Eighteen months ago, University of Calgary researcher Paul Kubes had a short conversation with colleagues in the intensive care unit about why so many patients with brain injuries die from infections.
What happened next explains why Dr. Kubes will be named Canada’s health researcher of the year Wednesday at a ceremony in Ottawa.
He immediately began to investigate, using a technique that allows him to see inside blood vessels and track the movement of particular kinds of immune system cells.
He and his team made a discovery that sheds light on how the injured brain suppresses the immune system, published last month in the prestigious journal Science. It could give doctors a new tool to help fight potentially deadly bacterial invasions in people with brain injuries.
“From this simple conversation, a huge finding,” said University of Calgary critical care physician Chip Doig.
The Canadian Institutes of Health Research “Researcher of the Year” prize comes with a $500,000 grant, spread over five years.
Dr. Kubes will use it to continue his research on the immune system, how it saves us from infectious disease and how it can be boosted or tweaked to do better. His novel approach is important at a time when bacteria are becoming increasingly resistant to antibiotics, says the University of Calgary’s dean of medicine Tom Feasby.
Working with mice, Dr. Kubes attaches florescent tags to specific types of immune system cells. He puts the living animals under a spinning disk microscope, which allows him to follow the bright green cells as they travel though blood vessels.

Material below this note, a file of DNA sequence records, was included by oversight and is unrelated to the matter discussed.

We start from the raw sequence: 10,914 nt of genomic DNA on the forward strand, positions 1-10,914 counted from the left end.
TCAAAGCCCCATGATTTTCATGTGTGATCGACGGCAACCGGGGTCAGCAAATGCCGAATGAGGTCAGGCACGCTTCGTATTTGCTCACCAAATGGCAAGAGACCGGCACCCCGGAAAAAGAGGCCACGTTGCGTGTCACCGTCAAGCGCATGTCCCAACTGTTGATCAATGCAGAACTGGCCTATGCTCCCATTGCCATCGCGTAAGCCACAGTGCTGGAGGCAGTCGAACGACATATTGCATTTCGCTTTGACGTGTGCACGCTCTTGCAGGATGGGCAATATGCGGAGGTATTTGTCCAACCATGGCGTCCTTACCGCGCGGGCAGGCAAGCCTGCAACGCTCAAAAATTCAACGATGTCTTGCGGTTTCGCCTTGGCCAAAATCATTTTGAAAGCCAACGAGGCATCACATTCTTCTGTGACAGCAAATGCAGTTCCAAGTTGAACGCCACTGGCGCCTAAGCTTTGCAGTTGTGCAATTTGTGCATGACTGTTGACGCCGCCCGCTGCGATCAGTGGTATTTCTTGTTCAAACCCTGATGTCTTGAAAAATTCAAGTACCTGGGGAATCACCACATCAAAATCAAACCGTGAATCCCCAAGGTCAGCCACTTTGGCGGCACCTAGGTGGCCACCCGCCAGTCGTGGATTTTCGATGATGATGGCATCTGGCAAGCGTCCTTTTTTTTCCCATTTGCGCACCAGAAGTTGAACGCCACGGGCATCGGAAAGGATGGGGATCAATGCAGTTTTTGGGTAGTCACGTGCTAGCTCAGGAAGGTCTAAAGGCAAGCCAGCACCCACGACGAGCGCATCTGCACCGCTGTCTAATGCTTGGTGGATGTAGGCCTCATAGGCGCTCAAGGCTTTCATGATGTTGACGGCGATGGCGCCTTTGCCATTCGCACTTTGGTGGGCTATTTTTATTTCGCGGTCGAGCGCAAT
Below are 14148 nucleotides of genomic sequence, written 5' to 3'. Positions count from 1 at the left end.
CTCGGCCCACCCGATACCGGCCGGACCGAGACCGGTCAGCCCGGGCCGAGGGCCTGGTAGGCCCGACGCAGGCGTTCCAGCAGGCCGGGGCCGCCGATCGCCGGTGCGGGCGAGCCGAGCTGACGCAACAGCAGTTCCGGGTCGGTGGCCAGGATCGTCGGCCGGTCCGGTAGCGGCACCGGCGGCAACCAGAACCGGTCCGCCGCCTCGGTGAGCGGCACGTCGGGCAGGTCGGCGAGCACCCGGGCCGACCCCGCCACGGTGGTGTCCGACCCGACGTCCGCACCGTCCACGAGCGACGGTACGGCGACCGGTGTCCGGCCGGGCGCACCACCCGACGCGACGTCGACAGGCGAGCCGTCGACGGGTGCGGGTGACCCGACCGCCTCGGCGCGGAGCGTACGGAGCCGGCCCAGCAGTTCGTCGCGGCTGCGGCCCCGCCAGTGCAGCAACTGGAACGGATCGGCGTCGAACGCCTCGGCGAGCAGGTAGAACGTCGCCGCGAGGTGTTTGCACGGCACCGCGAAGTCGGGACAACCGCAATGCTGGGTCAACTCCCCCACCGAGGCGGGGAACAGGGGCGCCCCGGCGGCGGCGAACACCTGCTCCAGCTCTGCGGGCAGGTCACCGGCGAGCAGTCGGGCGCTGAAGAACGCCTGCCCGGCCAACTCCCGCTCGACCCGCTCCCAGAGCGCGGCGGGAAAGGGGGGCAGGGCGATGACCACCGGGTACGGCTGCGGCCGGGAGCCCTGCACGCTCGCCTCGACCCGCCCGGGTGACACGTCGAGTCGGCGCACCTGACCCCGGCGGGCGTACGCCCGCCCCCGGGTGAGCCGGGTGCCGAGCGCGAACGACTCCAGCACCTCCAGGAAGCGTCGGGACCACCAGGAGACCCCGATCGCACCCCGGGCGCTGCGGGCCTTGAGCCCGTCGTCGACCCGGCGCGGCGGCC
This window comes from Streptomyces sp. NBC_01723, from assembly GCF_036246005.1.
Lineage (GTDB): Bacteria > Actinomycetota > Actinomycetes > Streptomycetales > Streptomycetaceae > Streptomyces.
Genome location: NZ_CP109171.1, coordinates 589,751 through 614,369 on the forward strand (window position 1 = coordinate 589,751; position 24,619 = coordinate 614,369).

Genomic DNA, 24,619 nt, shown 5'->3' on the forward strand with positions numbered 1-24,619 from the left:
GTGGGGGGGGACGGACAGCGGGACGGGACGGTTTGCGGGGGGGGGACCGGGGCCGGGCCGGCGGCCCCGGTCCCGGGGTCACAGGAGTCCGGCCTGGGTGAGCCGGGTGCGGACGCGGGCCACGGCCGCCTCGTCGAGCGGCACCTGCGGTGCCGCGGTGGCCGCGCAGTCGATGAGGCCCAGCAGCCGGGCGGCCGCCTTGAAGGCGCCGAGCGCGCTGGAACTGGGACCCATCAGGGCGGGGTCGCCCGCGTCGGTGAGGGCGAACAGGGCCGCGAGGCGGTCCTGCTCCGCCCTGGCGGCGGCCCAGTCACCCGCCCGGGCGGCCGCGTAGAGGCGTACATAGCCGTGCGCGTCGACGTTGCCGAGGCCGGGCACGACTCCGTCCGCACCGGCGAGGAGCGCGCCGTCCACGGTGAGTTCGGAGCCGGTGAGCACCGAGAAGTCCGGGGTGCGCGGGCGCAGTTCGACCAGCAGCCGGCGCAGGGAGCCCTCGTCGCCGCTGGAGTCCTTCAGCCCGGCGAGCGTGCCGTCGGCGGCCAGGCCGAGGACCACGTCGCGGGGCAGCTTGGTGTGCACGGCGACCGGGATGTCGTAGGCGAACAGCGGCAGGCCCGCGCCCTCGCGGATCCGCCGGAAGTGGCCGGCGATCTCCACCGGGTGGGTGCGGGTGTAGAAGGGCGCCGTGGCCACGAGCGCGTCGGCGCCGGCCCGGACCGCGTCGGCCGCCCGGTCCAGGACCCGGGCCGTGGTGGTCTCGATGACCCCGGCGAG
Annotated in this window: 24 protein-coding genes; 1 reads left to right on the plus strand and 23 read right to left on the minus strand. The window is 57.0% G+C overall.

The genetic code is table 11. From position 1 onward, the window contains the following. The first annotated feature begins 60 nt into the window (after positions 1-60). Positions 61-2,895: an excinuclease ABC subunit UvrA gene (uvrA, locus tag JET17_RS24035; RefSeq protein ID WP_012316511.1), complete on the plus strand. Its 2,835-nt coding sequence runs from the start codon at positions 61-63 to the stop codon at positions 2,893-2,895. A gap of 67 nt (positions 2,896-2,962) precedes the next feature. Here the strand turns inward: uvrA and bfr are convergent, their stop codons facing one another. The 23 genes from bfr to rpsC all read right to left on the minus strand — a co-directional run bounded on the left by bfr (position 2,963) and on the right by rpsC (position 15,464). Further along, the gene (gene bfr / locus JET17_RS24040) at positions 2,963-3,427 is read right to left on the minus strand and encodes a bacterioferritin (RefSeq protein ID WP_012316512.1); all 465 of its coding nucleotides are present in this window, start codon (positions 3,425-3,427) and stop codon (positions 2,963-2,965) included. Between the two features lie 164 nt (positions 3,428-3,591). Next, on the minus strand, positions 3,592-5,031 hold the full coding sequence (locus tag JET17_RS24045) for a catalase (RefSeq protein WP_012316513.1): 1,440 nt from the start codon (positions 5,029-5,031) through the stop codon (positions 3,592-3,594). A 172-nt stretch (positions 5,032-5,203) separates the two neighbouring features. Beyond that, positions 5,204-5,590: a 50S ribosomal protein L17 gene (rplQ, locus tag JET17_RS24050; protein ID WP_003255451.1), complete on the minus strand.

“It is pretty spectacular,” he says.
Dr. Kubes wants to know what happens in sepsis, when bacteria move into the bloodstream with potentially deadly consequences. He is also investigating why the immune system sometimes causes so much damage, why it can turn on healthy tissue after a heart attack, stroke or other brain injuries, and in diseases like multiple sclerosis.
He suspects the key to understanding these diseases is learning more about the body’s wide array of defenders, the different types of cells that play a role in fighting infection.
He wants to know how they behave under different circumstances, like a brain injury.
In the case of stroke, a blood clot or a bleed in the brain damages tissue. But then, the immune system makes the situation worse. White blood cells seem to no longer recognize damaged cells as part of the body, says Dr. Kubes, so they release hydrogen peroxide and other toxins to finish them off.
“They are armed with most toxic molecules that the body makes,” Dr. Kubes says.
To protect itself, the brain suppresses the immune system, Dr. Kubes says. He and his colleagues discovered that immune system cells that hang out in the liver play a key role in dialing the immune system down after a brain injury.
This makes patients more vulnerable to infections. About 10 per cent of stroke patients die, the majority from an infection.
It might be possible to tweak these natural killer T-cells with a drug, to get them to signal to the rest of the immune system that it is time to gear up, says Dr. Kubes. His work suggests that this wouldn’t increase the extent of the brain injury, and he is now investigating if the same mechanism is at work in humans.
Dr. Doig says before the discovery, most intensive care unit physicians would have scoffed about the possibility there was a specific immune system problem in brain-injured patients
“This is a totally new potential mechanism of immune dysfunction, and if the finding can be converted into a potential treatment, it would be extremely important,” he says.